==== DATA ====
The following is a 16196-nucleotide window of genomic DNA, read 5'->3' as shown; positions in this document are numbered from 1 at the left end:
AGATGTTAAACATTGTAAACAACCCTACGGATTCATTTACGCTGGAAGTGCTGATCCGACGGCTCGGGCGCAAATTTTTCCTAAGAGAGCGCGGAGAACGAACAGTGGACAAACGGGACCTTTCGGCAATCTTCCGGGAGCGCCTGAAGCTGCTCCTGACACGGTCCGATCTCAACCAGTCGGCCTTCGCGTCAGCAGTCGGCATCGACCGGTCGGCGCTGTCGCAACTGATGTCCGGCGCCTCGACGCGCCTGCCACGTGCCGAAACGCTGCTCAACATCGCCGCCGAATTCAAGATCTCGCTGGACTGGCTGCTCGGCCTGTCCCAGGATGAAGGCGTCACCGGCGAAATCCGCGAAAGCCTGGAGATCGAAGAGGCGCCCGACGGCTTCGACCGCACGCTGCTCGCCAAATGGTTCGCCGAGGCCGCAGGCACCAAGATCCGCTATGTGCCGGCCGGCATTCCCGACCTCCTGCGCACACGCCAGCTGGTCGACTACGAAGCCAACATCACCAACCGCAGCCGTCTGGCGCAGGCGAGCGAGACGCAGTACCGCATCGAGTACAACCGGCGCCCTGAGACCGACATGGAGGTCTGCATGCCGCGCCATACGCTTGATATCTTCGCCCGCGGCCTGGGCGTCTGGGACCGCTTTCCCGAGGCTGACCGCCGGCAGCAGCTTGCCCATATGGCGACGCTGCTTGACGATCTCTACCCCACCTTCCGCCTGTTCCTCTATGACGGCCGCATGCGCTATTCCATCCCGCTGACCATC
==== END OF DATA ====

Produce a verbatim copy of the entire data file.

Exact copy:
The following is a 16196-nucleotide window of genomic DNA, read 5'->3' as shown; positions in this document are numbered from 1 at the left end:
AGATGTTAAACATTGTAAACAACCCTACGGATTCATTTACGCTGGAAGTGCTGATCCGACGGCTCGGGCGCAAATTTTTCCTAAGAGAGCGCGGAGAACGAACAGTGGACAAACGGGACCTTTCGGCAATCTTCCGGGAGCGCCTGAAGCTGCTCCTGACACGGTCCGATCTCAACCAGTCGGCCTTCGCGTCAGCAGTCGGCATCGACCGGTCGGCGCTGTCGCAACTGATGTCCGGCGCCTCGACGCGCCTGCCACGTGCCGAAACGCTGCTCAACATCGCCGCCGAATTCAAGATCTCGCTGGACTGGCTGCTCGGCCTGTCCCAGGATGAAGGCGTCACCGGCGAAATCCGCGAAAGCCTGGAGATCGAAGAGGCGCCCGACGGCTTCGACCGCACGCTGCTCGCCAAATGGTTCGCCGAGGCCGCAGGCACCAAGATCCGCTATGTGCCGGCCGGCATTCCCGACCTCCTGCGCACACGCCAGCTGGTCGACTACGAAGCCAACATCACCAACCGCAGCCGTCTGGCGCAGGCGAGCGAGACGCAGTACCGCATCGAGTACAACCGGCGCCCTGAGACCGACATGGAGGTCTGCATGCCGCGCCATACGCTTGATATCTTCGCCCGCGGCCTGGGCGTCTGGGACCGCTTTCCCGAGGCTGACCGCCGGCAGCAGCTTGCCCATATGGCGACGCTGCTTGACGATCTCTACCCCACCTTCCGCCTGTTCCTCTATGACGGCCGCATGCGCTATTCCATCCCGCTGACCATC